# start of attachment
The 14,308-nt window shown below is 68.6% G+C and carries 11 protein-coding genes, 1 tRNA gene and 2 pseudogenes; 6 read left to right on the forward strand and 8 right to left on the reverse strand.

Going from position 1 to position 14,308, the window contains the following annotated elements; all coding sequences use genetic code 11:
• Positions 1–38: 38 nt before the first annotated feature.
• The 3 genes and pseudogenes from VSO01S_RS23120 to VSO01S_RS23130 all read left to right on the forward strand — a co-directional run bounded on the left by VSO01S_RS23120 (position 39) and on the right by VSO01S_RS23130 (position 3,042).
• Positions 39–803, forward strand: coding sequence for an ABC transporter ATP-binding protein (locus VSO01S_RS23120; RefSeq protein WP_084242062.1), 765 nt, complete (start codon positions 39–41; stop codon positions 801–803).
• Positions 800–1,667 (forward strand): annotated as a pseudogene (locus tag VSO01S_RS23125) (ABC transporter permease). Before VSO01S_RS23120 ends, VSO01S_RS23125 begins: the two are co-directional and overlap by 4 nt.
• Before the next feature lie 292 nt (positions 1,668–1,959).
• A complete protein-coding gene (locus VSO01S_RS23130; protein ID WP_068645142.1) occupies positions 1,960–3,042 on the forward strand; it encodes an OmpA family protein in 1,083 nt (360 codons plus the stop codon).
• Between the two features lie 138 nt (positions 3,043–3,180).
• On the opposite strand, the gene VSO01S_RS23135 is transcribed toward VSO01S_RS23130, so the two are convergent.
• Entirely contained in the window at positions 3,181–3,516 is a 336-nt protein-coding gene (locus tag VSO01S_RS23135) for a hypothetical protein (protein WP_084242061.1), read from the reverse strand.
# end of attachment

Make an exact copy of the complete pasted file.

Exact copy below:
The 14,308-nt window shown below is 68.6% G+C and carries 11 protein-coding genes, 1 tRNA gene and 2 pseudogenes; 6 read left to right on the forward strand and 8 right to left on the reverse strand.

Going from position 1 to position 14,308, the window contains the following annotated elements; all coding sequences use genetic code 11:
• Positions 1–38: 38 nt before the first annotated feature.
• The 3 genes and pseudogenes from VSO01S_RS23120 to VSO01S_RS23130 all read left to right on the forward strand — a co-directional run bounded on the left by VSO01S_RS23120 (position 39) and on the right by VSO01S_RS23130 (position 3,042).
• Positions 39–803, forward strand: coding sequence for an ABC transporter ATP-binding protein (locus VSO01S_RS23120; RefSeq protein WP_084242062.1), 765 nt, complete (start codon positions 39–41; stop codon positions 801–803).
• Positions 800–1,667 (forward strand): annotated as a pseudogene (locus tag VSO01S_RS23125) (ABC transporter permease). Before VSO01S_RS23120 ends, VSO01S_RS23125 begins: the two are co-directional and overlap by 4 nt.
• Before the next feature lie 292 nt (positions 1,668–1,959).
• A complete protein-coding gene (locus VSO01S_RS23130; protein ID WP_068645142.1) occupies positions 1,960–3,042 on the forward strand; it encodes an OmpA family protein in 1,083 nt (360 codons plus the stop codon).
• Between the two features lie 138 nt (positions 3,043–3,180).
• On the opposite strand, the gene VSO01S_RS23135 is transcribed toward VSO01S_RS23130, so the two are convergent.
• Entirely contained in the window at positions 3,181–3,516 is a 336-nt protein-coding gene (locus tag VSO01S_RS23135) for a hypothetical protein (protein WP_084242061.1), read from the reverse strand.